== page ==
Skip to comments.You Can't Soak the Rich[No Matter the Tax Rate, Tax Revenues Remained about 19.5% of the GDP]
Posted on 10/13/2009 10:39:47 AM PDT by Son House
Will increasing tax rates on the rich increase revenues, or hold back the economy?
Mr. Hauser uncovered the means to answer these questions definitively. On this page in 1993, he stated that "No matter what the tax rates have been, in postwar America tax revenues have remained at about 19.5% of GDP." What a pity that his discovery has not been more widely disseminated.
The chart nearby, updating the evidence to 2007, confirms Hauser's Law. The federal tax "yield" (revenues divided by GDP) has remained close to 19.5%, even as the top tax bracket was brought down from 91% to the present 35%. This is what scientists call an "independence theorem," and it cuts the Gordian Knot of tax policy debate.
The data show that the tax yield has been independent of marginal tax rates over this period, but tax revenue is directly proportional to GDP. So if we want to increase tax revenue, we need to increase GDP.
What happens if we instead raise tax rates? Economists of all persuasions accept that a tax rate hike will reduce GDP, in which case Hauser's Law says it will also lower tax revenue. That's a highly inconvenient truth for redistributive tax policy, and it flies in the face of deeply felt beliefs about social justice.
Because Mr. Hauser's horizontal straight line is a simple fact, it is ultimately far more compelling. It also presents a major opportunity. It seems likely that the tax system could maintain a 19.5% yield with a top bracket even lower than 35%.
Putting it a different way, capital migrates away from regimes in which it is treated harshly, and toward regimes in which it is free to be invested profitably and safely. In this regard, the capital controlled by our richest citizens is especially tax-intolerant.
(Excerpt) Read more at online.wsj.com ...
Its called ....Going Galt
A reaction to taxing the Rich Entrepreneurs. The people rule, even the rich people.
Your article about ‘Hauser’s Law’ is one of my favorites.
The ‘Progressives’ actually believe that tax revenues will go up if you increase the tax rate.Deficit spending is a future tax increase. Anyone operating a small business knows what the future holds. The Math never lies.
And as income tax renvenue stays flat, the way to grow overall tax collections is through capital gains. Not by raising rates, but by allowing the economy to flourish....
Income Tax Revenue as a Percent of GDP is not the same thing as Total Tax Revenue.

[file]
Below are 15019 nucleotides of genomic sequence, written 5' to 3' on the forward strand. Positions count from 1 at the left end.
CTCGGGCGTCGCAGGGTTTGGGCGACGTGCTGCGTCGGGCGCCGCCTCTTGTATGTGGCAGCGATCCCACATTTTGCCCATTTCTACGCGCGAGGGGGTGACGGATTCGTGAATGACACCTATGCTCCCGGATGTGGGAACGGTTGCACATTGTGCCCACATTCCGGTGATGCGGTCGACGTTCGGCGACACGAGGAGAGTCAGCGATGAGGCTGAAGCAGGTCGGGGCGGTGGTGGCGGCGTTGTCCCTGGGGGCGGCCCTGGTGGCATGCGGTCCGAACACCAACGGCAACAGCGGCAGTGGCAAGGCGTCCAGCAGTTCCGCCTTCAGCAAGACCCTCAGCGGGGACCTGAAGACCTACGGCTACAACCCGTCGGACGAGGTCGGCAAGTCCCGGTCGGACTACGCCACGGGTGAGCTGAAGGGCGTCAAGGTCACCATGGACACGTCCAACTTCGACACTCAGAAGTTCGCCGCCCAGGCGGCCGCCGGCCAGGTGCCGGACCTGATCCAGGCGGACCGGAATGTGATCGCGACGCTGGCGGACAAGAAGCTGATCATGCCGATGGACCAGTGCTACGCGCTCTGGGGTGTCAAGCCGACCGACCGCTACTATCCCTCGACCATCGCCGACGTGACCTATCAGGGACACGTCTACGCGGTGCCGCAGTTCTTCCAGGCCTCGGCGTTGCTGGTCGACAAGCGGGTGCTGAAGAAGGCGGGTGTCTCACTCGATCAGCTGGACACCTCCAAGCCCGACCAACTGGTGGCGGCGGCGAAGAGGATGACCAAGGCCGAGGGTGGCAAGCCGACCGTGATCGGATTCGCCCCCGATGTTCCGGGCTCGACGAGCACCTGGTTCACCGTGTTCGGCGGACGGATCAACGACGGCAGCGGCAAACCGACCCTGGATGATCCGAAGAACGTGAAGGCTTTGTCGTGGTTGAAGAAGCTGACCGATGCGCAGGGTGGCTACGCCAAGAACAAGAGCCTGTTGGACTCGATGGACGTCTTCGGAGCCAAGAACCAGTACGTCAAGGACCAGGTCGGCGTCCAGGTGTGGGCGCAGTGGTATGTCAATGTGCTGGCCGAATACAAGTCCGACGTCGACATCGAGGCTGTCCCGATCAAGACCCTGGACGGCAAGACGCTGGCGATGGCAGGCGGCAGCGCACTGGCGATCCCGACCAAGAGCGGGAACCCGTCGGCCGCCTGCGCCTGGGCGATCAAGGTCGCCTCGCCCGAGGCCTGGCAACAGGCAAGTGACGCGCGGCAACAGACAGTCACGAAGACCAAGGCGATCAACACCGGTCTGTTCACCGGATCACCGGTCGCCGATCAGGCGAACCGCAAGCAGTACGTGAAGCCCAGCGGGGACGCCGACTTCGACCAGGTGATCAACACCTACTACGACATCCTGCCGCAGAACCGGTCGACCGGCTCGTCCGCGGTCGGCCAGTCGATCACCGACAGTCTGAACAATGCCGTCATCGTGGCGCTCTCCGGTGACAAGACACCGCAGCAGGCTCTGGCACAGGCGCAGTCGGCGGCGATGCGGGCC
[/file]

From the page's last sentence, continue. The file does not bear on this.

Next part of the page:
Let’s see some charts showing the correlation between marginal tax rates and Total Tax Revenue. (Lower rates = MORE Total Revenue)
All this chart says is if you raise tax rates, you tank the GDP, so Tax Revenue declines about the same percentage as GDP declined.
You Can't Soak the Rich [Regardless of tax rates, federal tax revenue is always 19.5% of GDP] - FR / WSJ, 2008 September 22, by David Ranson
We are on The Laffer Curve - FR / Science Mag, 2009 September 16, S. Carroll
Hauser's Law together with the Laffer Curve is a very powerful combination.
This is what I see
Lower rates = Larger GDP = more jobs = more opportunity = MORE Total Revenue
Thanks for that, hopefully someone brighter than I will find some more current info on the GDP and post
Sort of a meaningless number. Would you rather have 19% of a robust and positive GDP or 19% of a weak and negative GDP? The goal is a robust and positive GDP. The 2003 tax cuts by 2006 had increased federal revenue by a little more than 40% while the GDP took off positive.
The 2003 tax cuts by 2006 ... while the GDP took off positive.
and tax increases move the GDP negative, the 19% of a weak and negative GDP we’ve got with Democrat policies
They did not. GDP shot up to over 7% growth in one quarter. You need to fact check before posting that nonsense.
Soak the rich. The rich leave.
My apologizes!!! I read your post wrong. I thought you said tax cuts caused a negative GDP. My apologizes!
The chart is correct. As rates fall the economy grows and the net difference to the treasury as a percentage of GDP remains constant. Yes, the total receipts to the treasury increased as the economy grew.
That's implicit in the chart shown.
Thanks for posting that, funny to think McCain’s economic team couldn’t explain any of this before he lost to any tax and spend Democrat, I can only remember McCain saying “he wants to raise your taxes”, too little, to late